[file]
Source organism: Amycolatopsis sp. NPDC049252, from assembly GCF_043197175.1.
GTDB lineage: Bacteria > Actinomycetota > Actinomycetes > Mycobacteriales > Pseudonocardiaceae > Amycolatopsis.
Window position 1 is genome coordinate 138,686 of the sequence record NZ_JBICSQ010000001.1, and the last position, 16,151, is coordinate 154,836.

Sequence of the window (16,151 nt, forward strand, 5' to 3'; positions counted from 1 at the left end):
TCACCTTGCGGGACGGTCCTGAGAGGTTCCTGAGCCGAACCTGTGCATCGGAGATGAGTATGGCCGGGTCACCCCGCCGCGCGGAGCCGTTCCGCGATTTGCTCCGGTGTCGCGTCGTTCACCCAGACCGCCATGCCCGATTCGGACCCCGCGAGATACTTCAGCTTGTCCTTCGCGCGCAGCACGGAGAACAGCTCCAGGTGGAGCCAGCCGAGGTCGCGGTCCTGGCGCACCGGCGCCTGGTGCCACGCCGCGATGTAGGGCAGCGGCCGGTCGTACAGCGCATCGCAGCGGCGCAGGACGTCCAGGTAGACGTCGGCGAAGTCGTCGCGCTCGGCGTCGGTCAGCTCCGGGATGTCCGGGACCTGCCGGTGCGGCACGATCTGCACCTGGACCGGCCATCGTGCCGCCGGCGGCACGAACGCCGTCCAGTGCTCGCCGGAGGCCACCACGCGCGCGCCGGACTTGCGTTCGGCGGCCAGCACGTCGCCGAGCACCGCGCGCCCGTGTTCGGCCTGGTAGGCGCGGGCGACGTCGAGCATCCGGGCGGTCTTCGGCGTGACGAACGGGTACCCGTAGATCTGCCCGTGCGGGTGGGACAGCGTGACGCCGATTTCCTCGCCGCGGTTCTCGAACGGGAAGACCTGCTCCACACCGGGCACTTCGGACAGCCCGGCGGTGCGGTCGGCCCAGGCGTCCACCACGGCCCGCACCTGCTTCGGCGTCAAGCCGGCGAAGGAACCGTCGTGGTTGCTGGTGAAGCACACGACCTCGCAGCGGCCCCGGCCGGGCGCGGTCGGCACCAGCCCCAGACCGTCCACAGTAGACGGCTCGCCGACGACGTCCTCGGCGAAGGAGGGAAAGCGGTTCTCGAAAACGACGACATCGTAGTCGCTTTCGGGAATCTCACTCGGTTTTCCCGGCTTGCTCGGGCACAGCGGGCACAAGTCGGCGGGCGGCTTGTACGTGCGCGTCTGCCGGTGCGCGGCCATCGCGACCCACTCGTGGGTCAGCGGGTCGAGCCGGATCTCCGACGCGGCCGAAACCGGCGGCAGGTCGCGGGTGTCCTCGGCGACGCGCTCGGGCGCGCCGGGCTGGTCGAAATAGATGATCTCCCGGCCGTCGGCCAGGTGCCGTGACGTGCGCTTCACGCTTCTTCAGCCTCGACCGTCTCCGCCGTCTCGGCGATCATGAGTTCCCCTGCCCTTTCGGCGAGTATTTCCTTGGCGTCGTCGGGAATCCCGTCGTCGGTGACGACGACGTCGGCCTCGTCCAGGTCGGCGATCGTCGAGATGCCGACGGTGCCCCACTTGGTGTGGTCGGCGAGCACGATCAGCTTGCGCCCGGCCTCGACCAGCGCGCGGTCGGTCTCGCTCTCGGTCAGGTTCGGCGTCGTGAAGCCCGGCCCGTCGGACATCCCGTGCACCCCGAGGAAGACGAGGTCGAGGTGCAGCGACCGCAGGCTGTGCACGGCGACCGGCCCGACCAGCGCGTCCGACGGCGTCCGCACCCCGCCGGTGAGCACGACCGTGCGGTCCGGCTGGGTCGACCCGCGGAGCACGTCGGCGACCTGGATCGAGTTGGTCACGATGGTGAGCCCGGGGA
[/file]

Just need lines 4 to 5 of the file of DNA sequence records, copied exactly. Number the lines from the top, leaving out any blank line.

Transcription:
Sequence of the window (16,151 nt, forward strand, 5' to 3'; positions counted from 1 at the left end):
TCACCTTGCGGGACGGTCCTGAGAGGTTCCTGAGCCGAACCTGTGCATCGGAGATGAGTATGGCCGGGTCACCCCGCCGCGCGGAGCCGTTCCGCGATTTGCTCCGGTGTCGCGTCGTTCACCCAGACCGCCATGCCCGATTCGGACCCCGCGAGATACTTCAGCTTGTCCTTCGCGCGCAGCACGGAGAACAGCTCCAGGTGGAGCCAGCCGAGGTCGCGGTCCTGGCGCACCGGCGCCTGGTGCCACGCCGCGATGTAGGGCAGCGGCCGGTCGTACAGCGCATCGCAGCGGCGCAGGACGTCCAGGTAGACGTCGGCGAAGTCGTCGCGCTCGGCGTCGGTCAGCTCCGGGATGTCCGGGACCTGCCGGTGCGGCACGATCTGCACCTGGACCGGCCATCGTGCCGCCGGCGGCACGAACGCCGTCCAGTGCTCGCCGGAGGCCACCACGCGCGCGCCGGACTTGCGTTCGGCGGCCAGCACGTCGCCGAGCACCGCGCGCCCGTGTTCGGCCTGGTAGGCGCGGGCGACGTCGAGCATCCGGGCGGTCTTCGGCGTGACGAACGGGTACCCGTAGATCTGCCCGTGCGGGTGGGACAGCGTGACGCCGATTTCCTCGCCGCGGTTCTCGAACGGGAAGACCTGCTCCACACCGGGCACTTCGGACAGCCCGGCGGTGCGGTCGGCCCAGGCGTCCACCACGGCCCGCACCTGCTTCGGCGTCAAGCCGGCGAAGGAACCGTCGTGGTTGCTGGTGAAGCACACGACCTCGCAGCGGCCCCGGCCGGGCGCGGTCGGCACCAGCCCCAGACCGTCCACAGTAGACGGCTCGCCGACGACGTCCTCGGCGAAGGAGGGAAAGCGGTTCTCGAAAACGACGACATCGTAGTCGCTTTCGGGAATCTCACTCGGTTTTCCCGGCTTGCTCGGGCACAGCGGGCACAAGTCGGCGGGCGGCTTGTACGTGCGCGTCTGCCGGTGCGCGGCCATCGCGACCCACTCGTGGGTCAGCGGGTCGAGCCGGATCTCCGACGCGGCCGAAACCGGCGGCAGGTCGCGGGTGTCCTCGGCGACGCGCTCGGGCGCGCCGGGCTGGTCGAAATAGATGATCTCCCGGCCGTCGGCCAGGTGCCGTGACGTGCGCTTCACGCTTCTTCAGCCTCGACCGTCTCCGCCGTCTCGGCGATCATGAGTTCCCCTGCCCTTTCGGCGAGTATTTCCTTGGCGTCGTCGGGAATCCCGTCGTCGGTGACGACGACGTCGGCCTCGTCCAGGTCGGCGATCGTCGAGATGCCGACGGTGCCCCACTTGGTGTGGTCGGCGAGCACGATCAGCTTGCGCCCGGCCTCGACCAGCGCGCGGTCGGTCTCGCTCTCGGTCAGGTTCGGCGTCGTGAAGCCCGGCCCGTCGGACATCCCGTGCACCCCGAGGAAGACGAGGTCGAGGTGCAGCGACCGCAGGCTGTGCACGGCGACCGGCCCGACCAGCGCGTCCGACGGCGTCCGCACCCCGCCGGTGAGCACGACCGTGCGGTCCGGCTGGGTCGACCCGCGGAGCACGTCGGCGACCTGGATCGAGTTGGTCACGATGGTGAGCCCGGGGA